DJ Muggs vs. GZA
ip-hop in 2005 is all about where you’re from, which is why it’s partly appropriate that Cypress Hill’s DJ Muggs and the GZA have reunited to release Grandmasters, their first collaboration since Muggs’s Soul Assassins comp from 1997, the last time hip-hop was so dominated by contrasting regional subcultures (albeit for starkly different reasons). Soul Assassins revolved around the idea that both coasts had more in common than they were willing to admit, and Grandmasters goes against the contemporary grain by eschewing any possible geographical references in favor of presenting an album focused solely on the strengths of the artists involved.
Like all of GZA’s works, Grandmasters is lyrically driven, and its content implicitly draws parallels—just as the title does—between the related skills required to conquer the games of chess and hip-hop. Muggs and GZA are well-established artists whose commercial glory days may be behind them, but Grandmasters is as focused as a debut would be.
Muggs has taken extra care to craft his beats so that they play to GZA’s strengths as a lyricist. On “Exploitation of Mistakes” a plain beat and delicate piano loop match GZA’s no-frills account of a grisly crime scene. Later in the album when GZA’s delivery sharpens into pointed barbs, Muggs turns up his own intensity, most notably on “Illusory Protection,” where the production is a dark and threatening soundscape.
Still, GZA remains the album’s unquestioned star. The Wu will obviously never fully recover from Ol’ Dirty Bastard’s death, but it does seem like his passing has galvanized and re-motivated its remaining members. Although Muggs’s role clearly keeps this from being an official Wu release, Grandmasters still feels like one, as RZA, Raekwon and Masta Killa all drop in at various points. RZA provides the hook on “All in Together Now,” GZA’s sincere, honest ode to his lifelong friend. It’s hard to imagine anyone else capturing ODB’s legacy as succinctly as GZA does. The lyrics are wistful, but also unflattering when merited, and GZA covers a lot of ground, paying tribute to ODB’s uniqueness as well as expressing frustration about how the media portrayed him.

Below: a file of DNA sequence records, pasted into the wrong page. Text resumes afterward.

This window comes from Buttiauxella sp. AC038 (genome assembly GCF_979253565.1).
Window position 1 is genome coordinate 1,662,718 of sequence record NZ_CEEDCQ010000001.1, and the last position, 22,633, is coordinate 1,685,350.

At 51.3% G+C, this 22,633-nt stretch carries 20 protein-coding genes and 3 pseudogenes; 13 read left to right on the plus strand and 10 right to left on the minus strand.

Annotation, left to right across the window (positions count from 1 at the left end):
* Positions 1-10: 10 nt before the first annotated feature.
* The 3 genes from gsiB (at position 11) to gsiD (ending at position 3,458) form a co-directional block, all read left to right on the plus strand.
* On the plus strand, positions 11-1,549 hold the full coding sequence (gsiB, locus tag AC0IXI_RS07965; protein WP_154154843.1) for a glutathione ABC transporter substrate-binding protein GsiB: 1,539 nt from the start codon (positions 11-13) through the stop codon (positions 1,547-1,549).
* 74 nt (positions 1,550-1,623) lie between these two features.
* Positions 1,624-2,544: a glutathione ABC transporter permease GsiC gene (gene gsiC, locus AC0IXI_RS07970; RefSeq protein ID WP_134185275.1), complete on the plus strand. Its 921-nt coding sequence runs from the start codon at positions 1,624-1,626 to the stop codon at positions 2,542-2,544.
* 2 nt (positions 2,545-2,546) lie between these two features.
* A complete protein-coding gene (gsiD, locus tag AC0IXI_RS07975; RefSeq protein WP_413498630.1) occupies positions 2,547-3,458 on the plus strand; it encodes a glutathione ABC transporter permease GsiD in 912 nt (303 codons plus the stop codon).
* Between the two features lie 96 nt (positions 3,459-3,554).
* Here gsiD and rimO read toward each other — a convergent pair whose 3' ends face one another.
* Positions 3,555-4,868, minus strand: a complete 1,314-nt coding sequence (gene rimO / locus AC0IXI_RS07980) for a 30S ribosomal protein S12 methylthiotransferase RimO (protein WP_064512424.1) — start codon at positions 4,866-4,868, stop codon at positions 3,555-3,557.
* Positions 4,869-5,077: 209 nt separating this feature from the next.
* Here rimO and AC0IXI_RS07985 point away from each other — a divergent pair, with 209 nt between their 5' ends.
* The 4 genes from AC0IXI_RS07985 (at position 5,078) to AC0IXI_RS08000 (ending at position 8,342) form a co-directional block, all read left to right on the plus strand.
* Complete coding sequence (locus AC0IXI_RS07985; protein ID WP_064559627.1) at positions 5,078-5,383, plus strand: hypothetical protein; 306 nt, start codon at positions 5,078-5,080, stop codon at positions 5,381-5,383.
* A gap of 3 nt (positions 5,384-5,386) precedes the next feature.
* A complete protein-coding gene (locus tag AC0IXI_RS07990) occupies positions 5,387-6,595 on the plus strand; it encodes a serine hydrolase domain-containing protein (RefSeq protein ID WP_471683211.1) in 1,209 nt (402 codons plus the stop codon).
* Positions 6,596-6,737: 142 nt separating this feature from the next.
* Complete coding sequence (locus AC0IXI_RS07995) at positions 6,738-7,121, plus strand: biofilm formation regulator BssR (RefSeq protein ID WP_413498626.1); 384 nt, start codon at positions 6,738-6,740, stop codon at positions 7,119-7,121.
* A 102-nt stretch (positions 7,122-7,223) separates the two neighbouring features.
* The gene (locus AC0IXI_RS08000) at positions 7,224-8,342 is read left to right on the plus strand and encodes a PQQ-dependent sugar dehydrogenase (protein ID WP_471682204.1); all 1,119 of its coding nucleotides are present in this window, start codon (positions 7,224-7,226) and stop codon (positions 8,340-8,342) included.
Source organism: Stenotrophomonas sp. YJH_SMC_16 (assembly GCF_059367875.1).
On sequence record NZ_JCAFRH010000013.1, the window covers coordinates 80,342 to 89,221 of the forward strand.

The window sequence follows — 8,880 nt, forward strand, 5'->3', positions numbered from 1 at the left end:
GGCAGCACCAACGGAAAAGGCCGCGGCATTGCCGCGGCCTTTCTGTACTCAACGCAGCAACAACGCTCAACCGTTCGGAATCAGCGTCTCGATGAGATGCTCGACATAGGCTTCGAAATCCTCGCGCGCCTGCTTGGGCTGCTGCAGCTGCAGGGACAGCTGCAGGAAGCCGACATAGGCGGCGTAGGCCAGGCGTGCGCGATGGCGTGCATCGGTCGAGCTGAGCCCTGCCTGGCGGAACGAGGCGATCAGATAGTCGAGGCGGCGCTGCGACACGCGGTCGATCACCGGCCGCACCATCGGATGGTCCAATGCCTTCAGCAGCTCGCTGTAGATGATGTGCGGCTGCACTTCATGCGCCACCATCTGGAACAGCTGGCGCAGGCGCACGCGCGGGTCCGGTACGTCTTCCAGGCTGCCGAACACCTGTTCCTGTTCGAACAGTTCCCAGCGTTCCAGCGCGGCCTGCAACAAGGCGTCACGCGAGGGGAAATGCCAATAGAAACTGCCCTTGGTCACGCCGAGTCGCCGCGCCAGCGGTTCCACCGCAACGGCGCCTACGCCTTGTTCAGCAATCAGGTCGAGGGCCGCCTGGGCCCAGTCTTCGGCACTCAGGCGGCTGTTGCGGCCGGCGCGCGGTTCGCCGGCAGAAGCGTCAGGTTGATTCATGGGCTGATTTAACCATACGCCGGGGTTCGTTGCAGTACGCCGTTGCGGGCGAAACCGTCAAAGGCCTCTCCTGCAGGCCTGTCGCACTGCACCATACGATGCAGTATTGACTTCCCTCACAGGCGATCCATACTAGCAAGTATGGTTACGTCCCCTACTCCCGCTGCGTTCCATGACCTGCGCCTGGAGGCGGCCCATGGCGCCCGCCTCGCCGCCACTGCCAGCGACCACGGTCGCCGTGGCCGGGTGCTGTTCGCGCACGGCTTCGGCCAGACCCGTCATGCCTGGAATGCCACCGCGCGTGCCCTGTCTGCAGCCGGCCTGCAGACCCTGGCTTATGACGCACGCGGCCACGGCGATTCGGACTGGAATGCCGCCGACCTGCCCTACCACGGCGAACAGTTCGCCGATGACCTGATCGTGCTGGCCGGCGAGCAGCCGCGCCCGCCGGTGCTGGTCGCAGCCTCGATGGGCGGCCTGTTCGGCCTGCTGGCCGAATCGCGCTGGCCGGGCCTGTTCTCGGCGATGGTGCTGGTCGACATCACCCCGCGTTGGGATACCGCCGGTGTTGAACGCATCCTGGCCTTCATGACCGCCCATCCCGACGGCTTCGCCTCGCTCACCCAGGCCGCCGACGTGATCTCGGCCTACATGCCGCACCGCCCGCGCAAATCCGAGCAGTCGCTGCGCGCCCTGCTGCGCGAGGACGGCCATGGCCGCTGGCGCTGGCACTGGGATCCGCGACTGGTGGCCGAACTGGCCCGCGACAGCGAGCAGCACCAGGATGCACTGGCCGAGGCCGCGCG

Grandmasters contains plenty of the usual Genius tracks where it’s explicitly laid out that GZA and the Clan are unstoppable forces of nature, and given how good GZA is at performing this type of song, it’s hard to imagine that they’ll ever grow stale. But Grandmasters’ finest moments come when GZA goes elsewhere. “Queen’s Gambit” weaves the names of all thirty-two NFL franchises into a sweeping narrative about his pursuit of an aspirant young woman. At times he just inserts the team names into sentences he might have written anyway, (“The shorter one met me when I had a Sky pager / Thought I rolled with robbers, Steelers and panty Raiders”), and other times he molds the name to fit a word he already had in mind (“I told her to stay strong, not to be ashamed / You’re a “ten-I-see,” you just need to Titan your game”). Either way, “Queen’s Gambit” is extremely fun to listen to and instantly memorable.
What shouldn’t be lost on listeners is that Muggs and GZA have again reasserted their esteemed positions in the hip-hop world despite the fact that their most high-profile works are behind them. GZA’s still-evolving tricks and Muggs’s concerted efforts to shape his beats so that they best fit a somewhat unfamiliar artist demonstrate that neither has grown static in their approach and their outlook toward making new music. Grandmasters is a heady title for an album, but these two are as qualified for it as anyone else outside of Kasparov.
Reviewed by: Ross McGowan
Reviewed on: 2005-11-01